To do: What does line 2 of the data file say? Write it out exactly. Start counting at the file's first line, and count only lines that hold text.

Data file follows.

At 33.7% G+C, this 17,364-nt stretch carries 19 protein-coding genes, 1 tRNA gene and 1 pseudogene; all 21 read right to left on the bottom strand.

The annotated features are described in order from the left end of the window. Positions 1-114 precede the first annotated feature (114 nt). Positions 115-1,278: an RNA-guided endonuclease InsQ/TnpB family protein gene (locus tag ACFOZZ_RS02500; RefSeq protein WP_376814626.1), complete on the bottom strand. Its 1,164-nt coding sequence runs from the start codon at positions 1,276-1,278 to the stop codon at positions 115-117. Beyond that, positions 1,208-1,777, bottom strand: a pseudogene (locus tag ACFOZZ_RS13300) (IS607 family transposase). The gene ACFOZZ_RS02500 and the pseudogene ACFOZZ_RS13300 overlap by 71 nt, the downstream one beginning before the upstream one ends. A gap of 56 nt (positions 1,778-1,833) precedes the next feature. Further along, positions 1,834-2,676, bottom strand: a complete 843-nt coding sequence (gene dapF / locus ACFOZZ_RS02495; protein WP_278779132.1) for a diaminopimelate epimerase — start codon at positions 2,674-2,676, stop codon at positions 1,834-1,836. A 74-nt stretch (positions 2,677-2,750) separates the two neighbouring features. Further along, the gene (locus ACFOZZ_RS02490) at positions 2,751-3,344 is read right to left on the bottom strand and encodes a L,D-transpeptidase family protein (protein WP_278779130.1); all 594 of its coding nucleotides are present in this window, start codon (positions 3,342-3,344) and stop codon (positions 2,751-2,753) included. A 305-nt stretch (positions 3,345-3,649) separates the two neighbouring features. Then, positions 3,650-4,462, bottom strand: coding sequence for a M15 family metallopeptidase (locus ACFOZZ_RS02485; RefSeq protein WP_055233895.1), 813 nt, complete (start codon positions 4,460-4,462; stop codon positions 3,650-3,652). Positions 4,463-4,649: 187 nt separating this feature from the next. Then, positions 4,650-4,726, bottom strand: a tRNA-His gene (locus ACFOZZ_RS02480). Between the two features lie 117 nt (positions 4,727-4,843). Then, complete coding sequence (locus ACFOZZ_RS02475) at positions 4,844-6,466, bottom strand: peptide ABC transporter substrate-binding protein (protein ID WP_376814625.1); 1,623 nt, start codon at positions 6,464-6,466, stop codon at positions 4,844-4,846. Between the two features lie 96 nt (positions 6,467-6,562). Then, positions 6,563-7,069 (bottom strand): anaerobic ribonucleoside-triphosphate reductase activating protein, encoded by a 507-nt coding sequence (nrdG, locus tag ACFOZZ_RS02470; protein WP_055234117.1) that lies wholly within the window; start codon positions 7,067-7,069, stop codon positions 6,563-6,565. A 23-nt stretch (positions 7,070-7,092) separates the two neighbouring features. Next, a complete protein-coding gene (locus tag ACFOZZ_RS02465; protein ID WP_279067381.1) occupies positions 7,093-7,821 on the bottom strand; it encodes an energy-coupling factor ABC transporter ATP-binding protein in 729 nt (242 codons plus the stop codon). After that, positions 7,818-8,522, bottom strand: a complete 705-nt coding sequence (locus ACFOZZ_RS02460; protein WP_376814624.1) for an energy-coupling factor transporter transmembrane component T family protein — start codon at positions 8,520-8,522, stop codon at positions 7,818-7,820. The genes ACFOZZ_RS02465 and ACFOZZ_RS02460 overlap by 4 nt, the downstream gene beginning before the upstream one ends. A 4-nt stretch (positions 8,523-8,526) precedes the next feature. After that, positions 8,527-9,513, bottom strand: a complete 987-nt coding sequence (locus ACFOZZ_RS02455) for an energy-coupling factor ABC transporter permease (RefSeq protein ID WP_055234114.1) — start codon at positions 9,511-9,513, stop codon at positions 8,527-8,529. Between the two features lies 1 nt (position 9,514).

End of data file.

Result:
The annotated features are described in order from the left end of the window. Positions 1-114 precede the first annotated feature (114 nt). Positions 115-1,278: an RNA-guided endonuclease InsQ/TnpB family protein gene (locus tag ACFOZZ_RS02500; RefSeq protein WP_376814626.1), complete on the bottom strand. Its 1,164-nt coding sequence runs from the start codon at positions 1,276-1,278 to the stop codon at positions 115-117. Beyond that, positions 1,208-1,777, bottom strand: a pseudogene (locus tag ACFOZZ_RS13300) (IS607 family transposase). The gene ACFOZZ_RS02500 and the pseudogene ACFOZZ_RS13300 overlap by 71 nt, the downstream one beginning before the upstream one ends. A gap of 56 nt (positions 1,778-1,833) precedes the next feature. Further along, positions 1,834-2,676, bottom strand: a complete 843-nt coding sequence (gene dapF / locus ACFOZZ_RS02495; protein WP_278779132.1) for a diaminopimelate epimerase — start codon at positions 2,674-2,676, stop codon at positions 1,834-1,836. A 74-nt stretch (positions 2,677-2,750) separates the two neighbouring features. Further along, the gene (locus ACFOZZ_RS02490) at positions 2,751-3,344 is read right to left on the bottom strand and encodes a L,D-transpeptidase family protein (protein WP_278779130.1); all 594 of its coding nucleotides are present in this window, start codon (positions 3,342-3,344) and stop codon (positions 2,751-2,753) included. A 305-nt stretch (positions 3,345-3,649) separates the two neighbouring features. Then, positions 3,650-4,462, bottom strand: coding sequence for a M15 family metallopeptidase (locus ACFOZZ_RS02485; RefSeq protein WP_055233895.1), 813 nt, complete (start codon positions 4,460-4,462; stop codon positions 3,650-3,652). Positions 4,463-4,649: 187 nt separating this feature from the next. Then, positions 4,650-4,726, bottom strand: a tRNA-His gene (locus ACFOZZ_RS02480). Between the two features lie 117 nt (positions 4,727-4,843). Then, complete coding sequence (locus ACFOZZ_RS02475) at positions 4,844-6,466, bottom strand: peptide ABC transporter substrate-binding protein (protein ID WP_376814625.1); 1,623 nt, start codon at positions 6,464-6,466, stop codon at positions 4,844-4,846. Between the two features lie 96 nt (positions 6,467-6,562). Then, positions 6,563-7,069 (bottom strand): anaerobic ribonucleoside-triphosphate reductase activating protein, encoded by a 507-nt coding sequence (nrdG, locus tag ACFOZZ_RS02470; protein WP_055234117.1) that lies wholly within the window; start codon positions 7,067-7,069, stop codon positions 6,563-6,565. A 23-nt stretch (positions 7,070-7,092) separates the two neighbouring features. Next, a complete protein-coding gene (locus tag ACFOZZ_RS02465; protein ID WP_279067381.1) occupies positions 7,093-7,821 on the bottom strand; it encodes an energy-coupling factor ABC transporter ATP-binding protein in 729 nt (242 codons plus the stop codon). After that, positions 7,818-8,522, bottom strand: a complete 705-nt coding sequence (locus ACFOZZ_RS02460; protein WP_376814624.1) for an energy-coupling factor transporter transmembrane component T family protein — start codon at positions 8,520-8,522, stop codon at positions 7,818-7,820. The genes ACFOZZ_RS02465 and ACFOZZ_RS02460 overlap by 4 nt, the downstream gene beginning before the upstream one ends. A 4-nt stretch (positions 8,523-8,526) precedes the next feature. After that, positions 8,527-9,513, bottom strand: a complete 987-nt coding sequence (locus ACFOZZ_RS02455) for an energy-coupling factor ABC transporter permease (RefSeq protein ID WP_055234114.1) — start codon at positions 9,511-9,513, stop codon at positions 8,527-8,529. Between the two features lies 1 nt (position 9,514).